As we explore new ground, not every decision everyone makes is going to be a correct one. Some of those choices are going to result in time and money and supplies which do not immediately reap beneficial results. Hopefully, the losses are small and far outweighed by the gains and that we will each have the insight to recognize errors early and the graciousness to alert others in the community.

But the long and short of it is that we need to continue to explore and innovate or our ability to drive on wood is going to go the way of the dinosaur.


Matt innovated. He has generators set up. Which works with EVs. so you are driving on wood without the need to modify the vehicle at all. While the SHTF crowd may not like it, and it doesn’t have the appeal that driving around a modified vehicle on wood has, it still works to an end.


As much as I hate to say it, I think you have probably given the best answer.

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Yeah. Maybe. For some. You’d be then tied back to your home power systems. Tethered to at best a 150 mile radius.

As much as you’d like to paint us all as SHTF Panic’er . . .
Many of us develop for local found on the roadside fuels capabilities as our range extenders. Local barter wood fuels capabilities. Storm and events brought to the ground woods
Cross continents possible then with no supplied dependencies.
The Australian missionary couple did this. The rebuilt his Citron out of wood paneling fellow did this. later WayneK. Then Jacob North.

Choice. That is the true freedom.
Current EV’s take your choices away for DIY servicing for life-use extending.
Steve Unruh


The trucks are around 400 mile range unloaded. The 5 minute fill-ups are more the issue.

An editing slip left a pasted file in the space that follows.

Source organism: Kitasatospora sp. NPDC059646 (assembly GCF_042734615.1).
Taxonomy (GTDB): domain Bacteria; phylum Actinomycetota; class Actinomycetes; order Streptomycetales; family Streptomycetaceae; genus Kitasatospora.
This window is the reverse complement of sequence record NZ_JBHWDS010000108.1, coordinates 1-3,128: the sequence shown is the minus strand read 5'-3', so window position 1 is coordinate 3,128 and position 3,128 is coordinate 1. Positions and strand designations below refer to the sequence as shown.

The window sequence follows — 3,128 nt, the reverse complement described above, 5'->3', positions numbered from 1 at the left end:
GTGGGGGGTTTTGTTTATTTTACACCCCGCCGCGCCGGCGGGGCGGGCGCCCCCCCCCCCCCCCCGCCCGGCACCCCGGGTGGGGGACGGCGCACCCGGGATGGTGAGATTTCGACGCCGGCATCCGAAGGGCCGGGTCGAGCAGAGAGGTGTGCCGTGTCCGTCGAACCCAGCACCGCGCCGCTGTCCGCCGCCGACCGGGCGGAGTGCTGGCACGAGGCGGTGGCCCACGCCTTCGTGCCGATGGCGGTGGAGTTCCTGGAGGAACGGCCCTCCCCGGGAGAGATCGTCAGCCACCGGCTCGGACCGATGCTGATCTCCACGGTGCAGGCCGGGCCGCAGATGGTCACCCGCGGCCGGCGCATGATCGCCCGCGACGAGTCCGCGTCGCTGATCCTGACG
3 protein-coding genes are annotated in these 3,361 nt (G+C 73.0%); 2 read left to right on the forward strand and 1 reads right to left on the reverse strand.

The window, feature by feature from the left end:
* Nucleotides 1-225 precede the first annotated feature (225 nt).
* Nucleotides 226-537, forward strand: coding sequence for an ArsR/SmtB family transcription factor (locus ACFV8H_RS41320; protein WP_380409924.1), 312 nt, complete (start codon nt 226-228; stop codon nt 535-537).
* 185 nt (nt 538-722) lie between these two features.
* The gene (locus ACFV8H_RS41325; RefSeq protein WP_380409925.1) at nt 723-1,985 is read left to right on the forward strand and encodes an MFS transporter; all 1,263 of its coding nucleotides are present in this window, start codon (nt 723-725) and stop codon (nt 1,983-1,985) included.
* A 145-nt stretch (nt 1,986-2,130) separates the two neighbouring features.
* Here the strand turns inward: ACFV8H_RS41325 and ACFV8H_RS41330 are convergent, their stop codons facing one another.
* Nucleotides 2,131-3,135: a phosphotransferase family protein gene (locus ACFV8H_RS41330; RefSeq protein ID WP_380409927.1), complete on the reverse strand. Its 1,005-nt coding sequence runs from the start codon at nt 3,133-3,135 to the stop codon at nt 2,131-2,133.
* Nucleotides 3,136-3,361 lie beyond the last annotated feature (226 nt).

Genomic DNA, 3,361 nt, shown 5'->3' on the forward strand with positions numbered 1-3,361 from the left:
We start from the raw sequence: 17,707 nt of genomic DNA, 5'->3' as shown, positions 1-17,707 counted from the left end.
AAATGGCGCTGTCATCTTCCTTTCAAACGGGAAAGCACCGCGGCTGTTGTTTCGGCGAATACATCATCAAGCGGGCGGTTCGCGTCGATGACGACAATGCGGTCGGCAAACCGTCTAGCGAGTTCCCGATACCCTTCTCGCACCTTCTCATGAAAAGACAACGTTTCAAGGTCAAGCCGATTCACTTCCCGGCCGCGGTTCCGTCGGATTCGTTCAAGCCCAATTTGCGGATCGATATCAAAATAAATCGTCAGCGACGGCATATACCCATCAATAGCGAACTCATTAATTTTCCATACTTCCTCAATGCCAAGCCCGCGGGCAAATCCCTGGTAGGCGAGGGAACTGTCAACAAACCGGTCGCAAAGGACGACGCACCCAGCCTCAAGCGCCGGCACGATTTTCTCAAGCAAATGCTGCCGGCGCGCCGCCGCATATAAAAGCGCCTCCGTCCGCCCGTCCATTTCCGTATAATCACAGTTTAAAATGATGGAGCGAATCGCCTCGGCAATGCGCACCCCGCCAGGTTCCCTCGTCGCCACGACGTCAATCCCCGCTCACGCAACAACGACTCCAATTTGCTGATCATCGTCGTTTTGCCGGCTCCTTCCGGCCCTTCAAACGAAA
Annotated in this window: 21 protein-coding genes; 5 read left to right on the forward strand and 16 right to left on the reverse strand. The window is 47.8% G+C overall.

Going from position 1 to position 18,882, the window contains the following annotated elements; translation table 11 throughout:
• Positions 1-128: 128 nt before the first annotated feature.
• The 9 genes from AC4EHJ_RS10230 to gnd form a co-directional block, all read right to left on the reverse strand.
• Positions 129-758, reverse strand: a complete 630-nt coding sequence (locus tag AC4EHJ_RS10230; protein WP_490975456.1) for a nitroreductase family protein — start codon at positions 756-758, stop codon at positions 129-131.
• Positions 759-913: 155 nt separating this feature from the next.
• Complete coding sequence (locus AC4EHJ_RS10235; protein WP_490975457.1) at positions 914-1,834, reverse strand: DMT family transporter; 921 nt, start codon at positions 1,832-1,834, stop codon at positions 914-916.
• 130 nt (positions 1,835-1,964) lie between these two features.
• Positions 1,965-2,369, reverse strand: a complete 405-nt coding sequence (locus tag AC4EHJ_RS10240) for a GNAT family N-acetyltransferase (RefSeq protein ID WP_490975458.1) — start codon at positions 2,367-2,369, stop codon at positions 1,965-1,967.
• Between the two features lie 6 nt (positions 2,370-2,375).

I haven’t seen your woodgas vehicle. AFAIK, and from what I gather, your roadside capability is depending on ‘the man’ to have electric and fuel available to pump at the roadside. There are many others on this forum who have made a different choices.

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Do you have any links to those “conversions” of EV’s to woodgas? I find it intriguing. It would open up a whole range of vehicles as one could tow a small trailer with the woodgas powered generator.

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Sean, Steve you are probably right about Woodgas generator charging EV vehicles being the easiest way to drive on Woodgas. The problem with that solution is money. Unless there are Electronic vehicles out there much cheaper than I am aware of then it is way out of my budget. I would love to follow that plan with an EV to drive around local but I can’t afford it.

I believe this is a very viable search I think it is worth the effort to try to find vehicles that are not dinosaurs to run on wood. 90s model vehicles are no longer 15 year old vehicles like they were when wood gassers started using them they are now 30 or more. I intend to start on a search for a newer platform to build on. I know nothing about computers and how to work them so trial and error and a lot of study is on the horizon. I think the LS engine is probably a good platform to start with. I’ll see how it goes.

What is the newest vehicle that has actually been converted?


May be a dumb question for those that know the answer but can an OBD2 computer be reprogrammed to be more compatible with woodgas? Not inexperienced with woodgas but for heating purposes and have no idea if reprogramming vehicles is even possible.


I think that would be either my 2011 GMC or Gary Gilmore’s Ranger. I forget the year model he had, but he documented his issues and has way more miles than my simple testing.

While I did route the gas and had air adjustment I wouldn’t say I fully converted. I didn’t put enough miles down to say so.


Oh for sure it could be. You could reprogram the ignition timing map.


Many of the Dakota’s are the first generation OBD2 so at least that works but we will see if the newer computers work.


I wish flashing the ECM/PCM was an easier thing to do. If we could figure out a semi universal way to set up a push button method to reset/switch the fuel and ignition map for easier gasoline running without resetting the entire computer I think that would be a game changer.